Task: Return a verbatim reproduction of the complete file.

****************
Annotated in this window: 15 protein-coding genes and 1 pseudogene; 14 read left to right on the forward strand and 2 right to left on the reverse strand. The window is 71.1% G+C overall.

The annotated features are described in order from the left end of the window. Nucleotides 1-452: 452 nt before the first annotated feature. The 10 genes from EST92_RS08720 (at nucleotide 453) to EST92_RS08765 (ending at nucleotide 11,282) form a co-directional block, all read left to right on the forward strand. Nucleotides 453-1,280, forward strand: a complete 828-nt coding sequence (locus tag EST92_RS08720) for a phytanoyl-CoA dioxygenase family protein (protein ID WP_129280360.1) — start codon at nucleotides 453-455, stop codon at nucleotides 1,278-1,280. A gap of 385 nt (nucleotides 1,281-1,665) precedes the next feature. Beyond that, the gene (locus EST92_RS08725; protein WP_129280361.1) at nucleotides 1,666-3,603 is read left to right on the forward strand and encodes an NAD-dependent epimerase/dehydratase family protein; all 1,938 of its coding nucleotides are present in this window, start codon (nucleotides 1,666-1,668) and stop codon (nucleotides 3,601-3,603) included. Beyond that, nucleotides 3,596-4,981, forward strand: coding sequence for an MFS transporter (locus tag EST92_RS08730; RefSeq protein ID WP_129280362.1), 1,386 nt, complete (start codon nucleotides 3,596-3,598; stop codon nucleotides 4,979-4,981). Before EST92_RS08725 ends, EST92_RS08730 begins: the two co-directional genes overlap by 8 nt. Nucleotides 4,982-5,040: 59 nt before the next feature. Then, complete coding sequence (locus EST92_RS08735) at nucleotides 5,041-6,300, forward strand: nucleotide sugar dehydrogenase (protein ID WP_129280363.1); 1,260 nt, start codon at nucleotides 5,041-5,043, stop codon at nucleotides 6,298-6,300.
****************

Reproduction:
Annotated in this window: 15 protein-coding genes and 1 pseudogene; 14 read left to right on the forward strand and 2 right to left on the reverse strand. The window is 71.1% G+C overall.

The annotated features are described in order from the left end of the window. Nucleotides 1-452: 452 nt before the first annotated feature. The 10 genes from EST92_RS08720 (at nucleotide 453) to EST92_RS08765 (ending at nucleotide 11,282) form a co-directional block, all read left to right on the forward strand. Nucleotides 453-1,280, forward strand: a complete 828-nt coding sequence (locus tag EST92_RS08720) for a phytanoyl-CoA dioxygenase family protein (protein ID WP_129280360.1) — start codon at nucleotides 453-455, stop codon at nucleotides 1,278-1,280. A gap of 385 nt (nucleotides 1,281-1,665) precedes the next feature. Beyond that, the gene (locus EST92_RS08725; protein WP_129280361.1) at nucleotides 1,666-3,603 is read left to right on the forward strand and encodes an NAD-dependent epimerase/dehydratase family protein; all 1,938 of its coding nucleotides are present in this window, start codon (nucleotides 1,666-1,668) and stop codon (nucleotides 3,601-3,603) included. Beyond that, nucleotides 3,596-4,981, forward strand: coding sequence for an MFS transporter (locus tag EST92_RS08730; RefSeq protein ID WP_129280362.1), 1,386 nt, complete (start codon nucleotides 3,596-3,598; stop codon nucleotides 4,979-4,981). Before EST92_RS08725 ends, EST92_RS08730 begins: the two co-directional genes overlap by 8 nt. Nucleotides 4,982-5,040: 59 nt before the next feature. Then, complete coding sequence (locus EST92_RS08735) at nucleotides 5,041-6,300, forward strand: nucleotide sugar dehydrogenase (protein ID WP_129280363.1); 1,260 nt, start codon at nucleotides 5,041-5,043, stop codon at nucleotides 6,298-6,300.